But Mr. Dev contends that the words suit, appeal or application must be construed in the light of the preamble to the Limitation Act. The preamble to. the Limitation Act states that the Limitation Act is a consolidating Act dealing with 'the law of limitation of suits, appeals and certain applications to Courts'. Mr. Dev contends that the preamble must control the words 'suit or appeal' occurring in Section 29 (2) (a), Limitation Act.
He has referred us to the decision in the case of --'Powell v. Kempton Park Race Course Co. (1899) AC 143 (C). In that case Earl of Halsbury L. C. made the following pertinent observation:
Two propositions are quite clear; one, that a preamble may afford useful light as to what a statute intends to reach, and the other that if an enactment is itself clear and unambiguous, no preamble can qualify or cut down the enactment.' 'In my opinion, the words suit, appeal or application occurring in Section 29(2) (a), LimitationAct, are clear and unambiguous. They do notadmit of any doubt or dispute. In this viewno reference to the preamble is necessary.'
'As I have said just now the words 'suit, appeal or application' are clear and unqualified. Even if there was any doubt about this matter, the words 'suit, appeal or application' must be construed on the principle enunciated in the case of--'Makhanlal Roy v. Pramatha Nath', AIR 1953 Cal 50 (D).
'It must also be borne in mind that a Court ought not to put such an interpretation upon a statute of limitation by implication and inference as may have a penalizing effect unless the Court is forced to do so by the irresistible force of the language used. The Limitation Act being an Act which takes away or restricts the right to take legal proceedings must, when the language is ambiguous, be construed strictly, i.e., in favour of the right to proceed.'
Their Lordships then referred to the Bombay case cited by the respondent's learned Counsel, namely, AIR 1948 Bom 387 (A), and remarked:
'In that case the question arose as to the period of limitation for an application for review under Section 38, Bombay Rents, Hotel Rates and Lodging House Rates (Control) Act (Act 7 of 1944). In the case cited there was no periodof limitation prescribed by the special Act, and as such Section 29(2) (a) could hardly apply.'
In conclusion, their Lordships observed:
'My conclusion, therefore, is that the time for filing the appeal should be extended by applying the provisions of Section 12, Limitation Act.'
5. On behalf of the petitioner, my attention was also drawn to--''Waryam Singh v. Amar Nath', AIR 1954 SC 215 (E)--a case from Himachal Pradesh--where their Lordships of the Supreme Court observed that:
'The Court of the Judicial Commissioner of Himachal Pradesh exercises jurisdiction in relation to the whole of the territories of Himachal Pradesh. The Rent Controller and the District Judge exercising jurisdiction under the Act are certainly Tribunals, if not Courts, and they function within the territories of Himachal Pradesh. Therefore, Article 227(1) read with Article 241 confers on the Court of the Judicial Commissioner power of superintendence over such Tribunals.'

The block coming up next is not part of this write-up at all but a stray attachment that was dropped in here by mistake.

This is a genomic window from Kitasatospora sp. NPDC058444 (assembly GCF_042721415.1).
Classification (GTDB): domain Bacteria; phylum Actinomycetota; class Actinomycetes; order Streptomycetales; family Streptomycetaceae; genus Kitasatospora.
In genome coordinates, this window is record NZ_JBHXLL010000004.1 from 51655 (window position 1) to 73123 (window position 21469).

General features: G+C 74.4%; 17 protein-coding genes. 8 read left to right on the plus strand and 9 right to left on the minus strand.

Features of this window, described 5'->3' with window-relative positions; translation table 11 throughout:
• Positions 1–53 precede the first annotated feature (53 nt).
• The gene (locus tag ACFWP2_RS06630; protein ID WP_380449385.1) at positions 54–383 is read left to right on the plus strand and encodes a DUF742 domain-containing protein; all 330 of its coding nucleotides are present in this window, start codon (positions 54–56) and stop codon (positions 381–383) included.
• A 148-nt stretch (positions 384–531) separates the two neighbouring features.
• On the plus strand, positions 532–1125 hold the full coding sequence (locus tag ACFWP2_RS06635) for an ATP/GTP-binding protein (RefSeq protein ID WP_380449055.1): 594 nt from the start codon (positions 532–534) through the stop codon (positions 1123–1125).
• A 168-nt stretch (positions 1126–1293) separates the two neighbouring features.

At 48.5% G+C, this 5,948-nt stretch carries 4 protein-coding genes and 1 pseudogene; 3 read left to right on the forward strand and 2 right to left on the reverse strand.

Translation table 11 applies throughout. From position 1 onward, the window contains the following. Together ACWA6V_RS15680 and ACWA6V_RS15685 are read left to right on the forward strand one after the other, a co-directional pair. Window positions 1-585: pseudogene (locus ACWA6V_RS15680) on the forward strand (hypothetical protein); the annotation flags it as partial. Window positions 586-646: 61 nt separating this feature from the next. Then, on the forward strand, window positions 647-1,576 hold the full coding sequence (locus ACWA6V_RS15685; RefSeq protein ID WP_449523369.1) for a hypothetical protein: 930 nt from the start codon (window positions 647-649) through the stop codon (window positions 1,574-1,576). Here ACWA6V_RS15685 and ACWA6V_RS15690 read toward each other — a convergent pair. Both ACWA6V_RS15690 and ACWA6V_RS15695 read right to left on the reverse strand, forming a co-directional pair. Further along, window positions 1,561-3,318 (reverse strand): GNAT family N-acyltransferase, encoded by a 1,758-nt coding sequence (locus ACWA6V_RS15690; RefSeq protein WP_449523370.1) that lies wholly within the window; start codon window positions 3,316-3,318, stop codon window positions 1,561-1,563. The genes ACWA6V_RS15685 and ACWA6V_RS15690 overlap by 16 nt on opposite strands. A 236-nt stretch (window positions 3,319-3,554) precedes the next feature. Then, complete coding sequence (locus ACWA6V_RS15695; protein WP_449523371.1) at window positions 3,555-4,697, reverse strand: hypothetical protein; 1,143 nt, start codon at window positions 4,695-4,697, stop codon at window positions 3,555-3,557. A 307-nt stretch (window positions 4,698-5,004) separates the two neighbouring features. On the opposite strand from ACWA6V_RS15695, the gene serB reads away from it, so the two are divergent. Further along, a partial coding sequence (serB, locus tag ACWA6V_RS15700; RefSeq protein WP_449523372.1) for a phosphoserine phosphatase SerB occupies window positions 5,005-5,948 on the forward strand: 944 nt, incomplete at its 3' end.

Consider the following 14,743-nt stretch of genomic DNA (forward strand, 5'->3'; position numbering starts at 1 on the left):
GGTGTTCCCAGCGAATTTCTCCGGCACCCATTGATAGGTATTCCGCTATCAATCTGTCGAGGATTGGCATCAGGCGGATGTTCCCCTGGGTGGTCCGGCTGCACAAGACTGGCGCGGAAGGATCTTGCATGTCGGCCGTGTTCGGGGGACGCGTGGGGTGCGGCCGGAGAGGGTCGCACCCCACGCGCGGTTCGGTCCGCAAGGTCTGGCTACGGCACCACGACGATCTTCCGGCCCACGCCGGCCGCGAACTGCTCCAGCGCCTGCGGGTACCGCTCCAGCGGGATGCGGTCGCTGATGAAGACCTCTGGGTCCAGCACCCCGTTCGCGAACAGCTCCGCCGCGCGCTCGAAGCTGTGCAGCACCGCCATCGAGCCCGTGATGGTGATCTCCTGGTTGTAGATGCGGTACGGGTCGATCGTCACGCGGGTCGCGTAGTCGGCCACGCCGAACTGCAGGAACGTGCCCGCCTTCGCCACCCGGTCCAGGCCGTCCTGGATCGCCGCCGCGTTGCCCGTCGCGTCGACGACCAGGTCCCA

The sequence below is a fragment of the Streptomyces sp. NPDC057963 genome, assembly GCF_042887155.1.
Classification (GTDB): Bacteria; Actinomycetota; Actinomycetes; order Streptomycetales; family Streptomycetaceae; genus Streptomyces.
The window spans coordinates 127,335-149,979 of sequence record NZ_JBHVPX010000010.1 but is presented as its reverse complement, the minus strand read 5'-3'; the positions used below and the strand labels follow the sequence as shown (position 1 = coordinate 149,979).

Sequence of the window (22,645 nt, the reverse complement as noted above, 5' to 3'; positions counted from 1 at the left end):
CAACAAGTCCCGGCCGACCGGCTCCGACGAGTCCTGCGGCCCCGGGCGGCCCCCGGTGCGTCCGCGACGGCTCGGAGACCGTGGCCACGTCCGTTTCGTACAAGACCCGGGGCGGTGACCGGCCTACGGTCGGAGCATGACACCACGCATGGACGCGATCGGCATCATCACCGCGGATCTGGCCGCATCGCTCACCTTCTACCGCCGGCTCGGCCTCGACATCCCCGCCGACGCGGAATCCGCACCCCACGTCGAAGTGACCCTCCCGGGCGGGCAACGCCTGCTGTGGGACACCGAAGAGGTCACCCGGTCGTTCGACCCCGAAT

6. To sum up, therefore, in my opinion, the provisions of Section 12 of the Limitation Act would apply to appeals preferred to the Appellate Authority under Section 15(b), East Punjab Urban Rent Restriction Act.
7. The question is: whether this Court should now interfere under its powers conferred by Article 227 of the Constitution? As was held in--'Jug Lal v. Karam Singh', AIR 1954 Pepsu 173 (F) :
'Section 12(2) does not require any prayer or application on the part of a party for the exclusion of the time spent in obtaining copies as such exclusion is made imperative by the section itself and it is the duty of the Court to exclude such time.'
'Where a court dismisses an appeal or application as time-barred on an erroneous conception of law, that apparently is failure to exercise jurisdiction vested in it.'
'Where the Financial Commissioner in revision under Section 84, Punjab Tenancy Act does not accept the law as stated in Section 12, Limitation Act, and refuses to apply the provisions of that section on unsustainable grounds, his decision is clearly in flagrant violation of Section 12, Limi-tation Act, and a petition under Article 227 is competent in respect of that decision.'
8. The result is: I allow this petition, and set aside the order of the Appellate Authority, Mandi, dated 3-11-1953, dismissing Mehar Singh's appeal as time-barred. The Appellate Authority will go into the question of limitation once more, by giving the appellant the benefit of the provisions of Section 12, Limitation Act. If he then finds that the appeal is within time, he will hear and dispose of it on its merits.
9. Since I have allowed the petition on a point of limitation, which, to my mind, was not correctly decided by the Appellate Authority, I make no order as to the costs of this petition.